Whether it’s because a rushed user downloaded ransomware or an overloaded admin missed a critical patch, it’s not a question of “if” you’ll be hit by an outage or security breach but “when.” And in today’s digital world, when a critical server, network or application goes down, your business goes down with it.
Here are four critical steps to take in the first minutes after you learn of an outage, and what you need to do beforehand so you’ll be ready to hit the ground running.
1. Assess the severity
This is essential to deciding how many, and which, resources to deal with the incident. This assessment should also you how soon you’ll start incurring external penalties (such as regulatory fines or lost sales) or internal penalties (such as breached service level agreements or damage to the reputation of the IT group.)
To prepare: Work with your business stakeholders to create standard definitions for various incident levels based on which systems are most critical to your business. For example, for a hospital, patient monitoring and clinical records systems will be more critical than its public-facing web site. For an e-commerce company the public web site will be top priority.
For more information, check out these blog posts on measuring the impact of an IT incident or this one on determining urgency, or watch this ITIL deep dive webinar on prioritization and escalation.
2. Assign a major incident manager to the case
Having a single “coach” in charge, with an overall view of the problem and its impact on the business, vastly improves your chances of an efficient and effective fix.
To prepare: Find, and assign, someone to this task beforehand. Technical skills, while valuable aren’t as essential as two “soft” skills. The first is project management – the ability to keep track of complex, constantly changing workflows and making sure everyone involved is completing their tasks on time, or at least alerting someone if they can’t. The other essential skill is communications – the ability to clearly explain to every stakeholder the status of the issue and what needs to happen to resolve it.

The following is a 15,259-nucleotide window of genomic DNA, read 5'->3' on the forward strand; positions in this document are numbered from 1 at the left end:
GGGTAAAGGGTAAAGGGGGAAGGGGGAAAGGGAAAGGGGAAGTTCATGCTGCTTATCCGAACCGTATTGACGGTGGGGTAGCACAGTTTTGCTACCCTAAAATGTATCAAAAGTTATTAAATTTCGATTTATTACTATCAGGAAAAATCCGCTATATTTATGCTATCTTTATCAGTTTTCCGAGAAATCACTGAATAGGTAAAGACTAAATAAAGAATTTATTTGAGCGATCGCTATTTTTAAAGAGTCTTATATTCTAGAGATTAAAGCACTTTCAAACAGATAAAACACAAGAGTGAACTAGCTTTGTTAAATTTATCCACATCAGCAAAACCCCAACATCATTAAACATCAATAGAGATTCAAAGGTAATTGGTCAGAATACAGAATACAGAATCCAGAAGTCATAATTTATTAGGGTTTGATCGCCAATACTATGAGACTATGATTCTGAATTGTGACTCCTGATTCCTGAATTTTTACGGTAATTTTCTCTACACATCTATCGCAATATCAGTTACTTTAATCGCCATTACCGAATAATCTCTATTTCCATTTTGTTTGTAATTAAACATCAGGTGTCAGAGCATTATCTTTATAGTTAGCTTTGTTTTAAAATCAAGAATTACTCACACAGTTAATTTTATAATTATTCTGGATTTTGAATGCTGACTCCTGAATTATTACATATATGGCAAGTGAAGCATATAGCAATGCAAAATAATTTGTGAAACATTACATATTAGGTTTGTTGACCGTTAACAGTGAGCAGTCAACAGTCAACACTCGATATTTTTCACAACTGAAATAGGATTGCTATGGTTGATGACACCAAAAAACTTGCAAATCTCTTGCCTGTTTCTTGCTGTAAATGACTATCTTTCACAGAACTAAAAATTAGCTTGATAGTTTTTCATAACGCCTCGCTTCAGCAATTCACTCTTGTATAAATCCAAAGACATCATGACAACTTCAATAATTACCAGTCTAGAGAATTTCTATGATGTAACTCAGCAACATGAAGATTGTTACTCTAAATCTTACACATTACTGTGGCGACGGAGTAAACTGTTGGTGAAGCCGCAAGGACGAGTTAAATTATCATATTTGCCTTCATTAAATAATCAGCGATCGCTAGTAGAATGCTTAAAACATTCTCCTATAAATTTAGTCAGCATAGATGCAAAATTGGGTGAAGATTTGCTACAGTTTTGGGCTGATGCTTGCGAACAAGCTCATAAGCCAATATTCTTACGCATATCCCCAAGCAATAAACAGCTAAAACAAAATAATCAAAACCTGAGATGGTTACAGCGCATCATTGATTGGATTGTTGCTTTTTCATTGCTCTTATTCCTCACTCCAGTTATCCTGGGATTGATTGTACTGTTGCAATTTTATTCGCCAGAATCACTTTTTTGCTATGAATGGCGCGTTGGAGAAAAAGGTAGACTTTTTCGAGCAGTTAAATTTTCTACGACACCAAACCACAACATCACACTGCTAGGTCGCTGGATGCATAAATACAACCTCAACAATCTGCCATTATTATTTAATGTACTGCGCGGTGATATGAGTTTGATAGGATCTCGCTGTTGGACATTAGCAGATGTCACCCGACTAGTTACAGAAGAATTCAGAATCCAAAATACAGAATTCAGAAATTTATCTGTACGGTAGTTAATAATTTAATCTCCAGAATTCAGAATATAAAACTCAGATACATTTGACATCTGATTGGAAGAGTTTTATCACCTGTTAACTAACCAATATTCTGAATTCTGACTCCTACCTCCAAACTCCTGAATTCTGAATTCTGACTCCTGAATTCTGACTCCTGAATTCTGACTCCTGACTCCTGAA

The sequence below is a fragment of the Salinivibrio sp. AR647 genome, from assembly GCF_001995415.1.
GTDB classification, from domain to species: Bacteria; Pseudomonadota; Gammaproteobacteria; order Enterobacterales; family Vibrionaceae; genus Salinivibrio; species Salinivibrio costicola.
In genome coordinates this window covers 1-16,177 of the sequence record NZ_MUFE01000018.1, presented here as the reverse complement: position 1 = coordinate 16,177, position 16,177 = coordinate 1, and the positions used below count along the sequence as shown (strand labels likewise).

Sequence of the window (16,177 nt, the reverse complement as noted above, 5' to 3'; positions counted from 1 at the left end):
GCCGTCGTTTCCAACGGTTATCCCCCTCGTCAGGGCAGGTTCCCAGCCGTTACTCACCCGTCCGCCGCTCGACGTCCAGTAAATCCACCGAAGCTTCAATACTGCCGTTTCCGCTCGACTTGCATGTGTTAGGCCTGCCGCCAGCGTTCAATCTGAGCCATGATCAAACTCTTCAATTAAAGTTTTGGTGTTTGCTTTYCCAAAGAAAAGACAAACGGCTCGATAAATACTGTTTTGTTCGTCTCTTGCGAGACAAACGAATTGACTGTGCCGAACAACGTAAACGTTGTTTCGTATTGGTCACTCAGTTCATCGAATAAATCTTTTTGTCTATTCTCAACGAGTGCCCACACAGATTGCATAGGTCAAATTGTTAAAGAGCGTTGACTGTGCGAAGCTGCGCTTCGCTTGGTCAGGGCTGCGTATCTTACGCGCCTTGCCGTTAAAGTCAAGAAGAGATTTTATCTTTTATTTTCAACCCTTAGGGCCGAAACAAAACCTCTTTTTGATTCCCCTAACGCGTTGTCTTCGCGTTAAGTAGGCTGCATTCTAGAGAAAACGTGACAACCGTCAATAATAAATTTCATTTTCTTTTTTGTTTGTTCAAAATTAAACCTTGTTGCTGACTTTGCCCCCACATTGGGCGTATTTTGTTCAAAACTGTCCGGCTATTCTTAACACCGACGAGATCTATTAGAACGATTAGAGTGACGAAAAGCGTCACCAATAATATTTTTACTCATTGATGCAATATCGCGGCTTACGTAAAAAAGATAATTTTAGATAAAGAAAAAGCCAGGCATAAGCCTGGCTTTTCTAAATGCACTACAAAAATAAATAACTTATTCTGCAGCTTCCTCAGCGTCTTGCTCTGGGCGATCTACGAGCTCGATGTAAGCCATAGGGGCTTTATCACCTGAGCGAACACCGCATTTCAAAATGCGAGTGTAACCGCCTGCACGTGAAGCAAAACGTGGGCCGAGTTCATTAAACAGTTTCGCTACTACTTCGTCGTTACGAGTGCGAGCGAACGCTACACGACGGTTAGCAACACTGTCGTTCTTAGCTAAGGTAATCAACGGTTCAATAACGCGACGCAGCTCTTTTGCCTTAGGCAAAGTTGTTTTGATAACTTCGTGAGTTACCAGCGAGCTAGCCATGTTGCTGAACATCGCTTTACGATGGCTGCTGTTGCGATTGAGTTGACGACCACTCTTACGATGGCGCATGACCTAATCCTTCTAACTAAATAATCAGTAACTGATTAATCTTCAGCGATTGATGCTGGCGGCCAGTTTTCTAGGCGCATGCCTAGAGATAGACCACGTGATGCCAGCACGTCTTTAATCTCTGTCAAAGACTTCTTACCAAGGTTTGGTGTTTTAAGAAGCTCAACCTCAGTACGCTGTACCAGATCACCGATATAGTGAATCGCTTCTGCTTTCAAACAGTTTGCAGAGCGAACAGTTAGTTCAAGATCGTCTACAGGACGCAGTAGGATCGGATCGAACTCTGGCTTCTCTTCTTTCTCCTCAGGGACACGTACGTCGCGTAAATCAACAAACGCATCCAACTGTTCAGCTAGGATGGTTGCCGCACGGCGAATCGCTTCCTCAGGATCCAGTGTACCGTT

For more information, download our white paper on streamlining the major incident resolution process, with tips on staffing your MIM and response teams.
3. Have your collaboration tools in place
When you’re in the midst of a critical outage, your stakeholders cannot afford to sit idle while they wait to hear from each other.
To prepare: Based on your remediation plans and the responders who will execute them, define who will need what types of information, and when. Then make sure you have the communication systems in place to deliver that information as quickly as needed. Be sure to take into account work schedules, varying time zones and the telecommunications infrastructure used by your global support teams. This may require multi-modal communications (a mix of email, text, voice and other channels) to confirm each respondent knows what they are supposed to do and has committed to do it. Be sure to include everyone affected, including business managers, customers and external partners.
4. Collect and share remediation information with those who need it
To prepare: Configure your monitoring and alerting systems so the right stakeholders can get the information they need as quickly and easily as possible. Give resolvers all the information they need in the initial communication, and allow easy access and links to relevant chat channels and/or conference bridges so they can quickly collaborate. The ITIL (Information Technology Infrastructure Library) framework offers many best practices for getting started. Linking these systems to an IT response automation system can facilitate the information sharing, conference bridging and other collaboration steps required for all personnel to resolve the issue as quickly as possible. As you share information, be sure you are also tracking whether the proper remediation steps are being taken and, if not, corrective action is underway.
With these four steps you’re well on your way to minimizing the cost and disruption of an IT service outage or security event. But you’ll only be able to get this fast start with the proper preparation before an incident begins.